Re: Extracting a buggered knob grubscrew


I have not seen Torx screws on the older Tek equipment, so I looked it up.
Torx screws were apparently invented in 1967 but not patented until 1971. I
found this for history buffs:

By the way, one way I have removed stuck grub screws (aka set screws) is to
use an appropriate diameter left-handed twist drill bit (of course operated
in the drill or by hand in a counter-clockwise direction). I had a Tek
plug-in I was salvaging parts from. One of those shaft couplers with two
small Allen grub screws was absolutely stuck. The other came out easily. A
left-handed drill bit that grabbed the Allen recess (rather than just spin
in it) got it right out. Since the bit was smaller in diameter than the
threaded hole, there was no damage to the existing threads. The only thing
I noticed was that the head of the stuck grub screw was rusted - the other
was not. The threads in the coupler were also fine - no oxidation there.

Steve Horii

On Mon, Feb 1, 2021 at 3:28 PM Joseph Orgnero <> wrote:

In my experience Tek uses only Torx screws on their equipment, trying to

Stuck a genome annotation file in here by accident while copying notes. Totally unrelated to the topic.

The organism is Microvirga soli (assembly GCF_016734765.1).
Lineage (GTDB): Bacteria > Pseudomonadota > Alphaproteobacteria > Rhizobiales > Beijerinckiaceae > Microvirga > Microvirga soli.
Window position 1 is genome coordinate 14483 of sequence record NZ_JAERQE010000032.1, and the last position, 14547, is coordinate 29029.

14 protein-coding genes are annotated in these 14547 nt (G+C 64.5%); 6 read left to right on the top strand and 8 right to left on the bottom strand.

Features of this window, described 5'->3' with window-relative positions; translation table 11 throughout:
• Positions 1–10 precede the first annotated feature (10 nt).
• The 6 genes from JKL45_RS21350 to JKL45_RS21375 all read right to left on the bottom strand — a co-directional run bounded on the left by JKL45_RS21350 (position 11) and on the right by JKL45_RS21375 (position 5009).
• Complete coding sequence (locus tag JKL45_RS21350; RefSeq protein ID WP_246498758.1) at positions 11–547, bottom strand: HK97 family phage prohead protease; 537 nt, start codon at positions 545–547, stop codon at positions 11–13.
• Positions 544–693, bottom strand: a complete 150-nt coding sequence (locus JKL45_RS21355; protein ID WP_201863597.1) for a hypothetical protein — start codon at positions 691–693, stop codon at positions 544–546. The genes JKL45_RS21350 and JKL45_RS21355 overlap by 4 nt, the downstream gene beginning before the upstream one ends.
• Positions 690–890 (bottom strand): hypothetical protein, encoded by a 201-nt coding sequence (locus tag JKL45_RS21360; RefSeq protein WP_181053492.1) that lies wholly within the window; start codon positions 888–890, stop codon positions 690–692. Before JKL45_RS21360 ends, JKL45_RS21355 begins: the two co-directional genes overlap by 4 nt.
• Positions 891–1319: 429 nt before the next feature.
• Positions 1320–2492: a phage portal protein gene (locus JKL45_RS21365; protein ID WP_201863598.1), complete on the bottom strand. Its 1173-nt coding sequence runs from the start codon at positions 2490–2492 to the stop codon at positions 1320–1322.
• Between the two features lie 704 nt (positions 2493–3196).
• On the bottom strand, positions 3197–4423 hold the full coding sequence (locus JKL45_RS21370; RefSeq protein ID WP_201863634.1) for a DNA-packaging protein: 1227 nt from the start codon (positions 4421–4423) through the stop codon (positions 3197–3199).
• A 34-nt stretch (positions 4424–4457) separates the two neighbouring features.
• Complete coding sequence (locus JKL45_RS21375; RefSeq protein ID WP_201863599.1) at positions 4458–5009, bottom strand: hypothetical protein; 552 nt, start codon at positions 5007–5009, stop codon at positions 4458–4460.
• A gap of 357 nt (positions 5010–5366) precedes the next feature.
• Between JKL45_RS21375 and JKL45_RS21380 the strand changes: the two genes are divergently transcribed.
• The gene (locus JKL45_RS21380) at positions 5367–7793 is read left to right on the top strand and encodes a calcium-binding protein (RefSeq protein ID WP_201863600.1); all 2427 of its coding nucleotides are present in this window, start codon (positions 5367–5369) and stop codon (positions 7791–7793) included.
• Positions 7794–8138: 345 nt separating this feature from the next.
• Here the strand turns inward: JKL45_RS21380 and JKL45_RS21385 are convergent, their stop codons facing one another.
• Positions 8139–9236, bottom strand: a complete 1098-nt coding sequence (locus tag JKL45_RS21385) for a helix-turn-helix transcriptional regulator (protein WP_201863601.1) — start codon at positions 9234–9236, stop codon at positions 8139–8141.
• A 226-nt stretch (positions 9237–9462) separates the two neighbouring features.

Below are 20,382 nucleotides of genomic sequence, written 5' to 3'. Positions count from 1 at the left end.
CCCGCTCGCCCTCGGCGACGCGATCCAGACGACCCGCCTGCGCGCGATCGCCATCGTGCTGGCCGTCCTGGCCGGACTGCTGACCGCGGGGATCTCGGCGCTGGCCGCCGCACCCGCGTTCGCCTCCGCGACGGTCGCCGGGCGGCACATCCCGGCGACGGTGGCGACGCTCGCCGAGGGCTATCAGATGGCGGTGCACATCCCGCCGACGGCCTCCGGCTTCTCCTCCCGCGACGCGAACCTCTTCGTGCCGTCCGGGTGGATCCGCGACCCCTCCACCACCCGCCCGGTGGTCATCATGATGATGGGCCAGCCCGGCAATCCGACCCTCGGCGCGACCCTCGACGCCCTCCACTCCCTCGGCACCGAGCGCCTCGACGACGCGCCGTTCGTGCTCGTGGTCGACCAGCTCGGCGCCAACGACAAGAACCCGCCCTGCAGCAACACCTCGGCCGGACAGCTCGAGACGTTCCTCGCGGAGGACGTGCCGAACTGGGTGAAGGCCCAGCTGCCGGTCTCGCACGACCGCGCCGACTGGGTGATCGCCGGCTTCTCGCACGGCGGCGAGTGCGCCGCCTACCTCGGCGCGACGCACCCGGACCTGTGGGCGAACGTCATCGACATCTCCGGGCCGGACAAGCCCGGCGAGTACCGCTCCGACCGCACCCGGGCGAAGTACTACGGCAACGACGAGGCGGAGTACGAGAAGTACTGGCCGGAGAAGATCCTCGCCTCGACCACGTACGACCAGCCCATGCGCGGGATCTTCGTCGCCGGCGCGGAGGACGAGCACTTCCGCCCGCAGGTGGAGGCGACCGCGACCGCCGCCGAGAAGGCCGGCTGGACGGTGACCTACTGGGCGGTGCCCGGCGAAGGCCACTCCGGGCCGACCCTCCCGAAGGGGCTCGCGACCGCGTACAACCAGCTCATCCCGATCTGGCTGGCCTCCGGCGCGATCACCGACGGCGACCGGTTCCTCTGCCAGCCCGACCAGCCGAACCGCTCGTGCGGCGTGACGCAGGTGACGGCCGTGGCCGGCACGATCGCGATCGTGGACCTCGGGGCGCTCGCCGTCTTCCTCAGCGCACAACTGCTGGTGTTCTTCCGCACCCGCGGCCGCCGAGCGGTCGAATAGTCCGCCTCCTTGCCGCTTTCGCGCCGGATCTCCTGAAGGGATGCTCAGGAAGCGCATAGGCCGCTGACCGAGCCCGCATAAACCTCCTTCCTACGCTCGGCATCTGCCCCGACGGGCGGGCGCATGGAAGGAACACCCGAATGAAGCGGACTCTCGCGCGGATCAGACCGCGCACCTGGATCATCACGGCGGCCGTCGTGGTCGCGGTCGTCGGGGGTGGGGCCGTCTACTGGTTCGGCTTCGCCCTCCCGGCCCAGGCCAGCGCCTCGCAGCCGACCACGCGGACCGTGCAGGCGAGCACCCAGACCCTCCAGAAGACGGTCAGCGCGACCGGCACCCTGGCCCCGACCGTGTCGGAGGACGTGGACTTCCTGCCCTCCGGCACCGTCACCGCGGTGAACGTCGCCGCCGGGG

Allen or Bristol wrenches is asking for trouble.
Jose Orgnero VE7LBI

-----Original Message-----
From: Jeff Kruth via
Sent: Monday, February 01, 2021 11:56 AM
Subject: Re: [TekScopes] Extracting a buggered knob grubscrew

While I am sure there are many tips that others have, I found a thin hot
soldering iron pressed into the iron screw socket head will sometimes add
enough heat(expansion) to get things going. I have also filed cheap
screwdrivers into an appropriate sized chisel point and, using friction
tapped them into the end of the reamed out set screw with a small hammer.
This can then be grasped with a small pair of vice grips and the screw may
give.YMMVJeff Kruth In a message dated 2/1/2021 2:46:57 PM Eastern
Time, writes:
They are typically 1/20" or 0.050" keys. Sometimes it's Bristol drive but
someone forced a hex key in there it's probably not a Bristol drive

Unfortunately I have found no way to extract a stuck set screw of that
You might try a 1.3mm key, sometimes they really are 1.3 and not 1.27 so
get a bit more grip. I don't know, seems random.

Jose Orgnero

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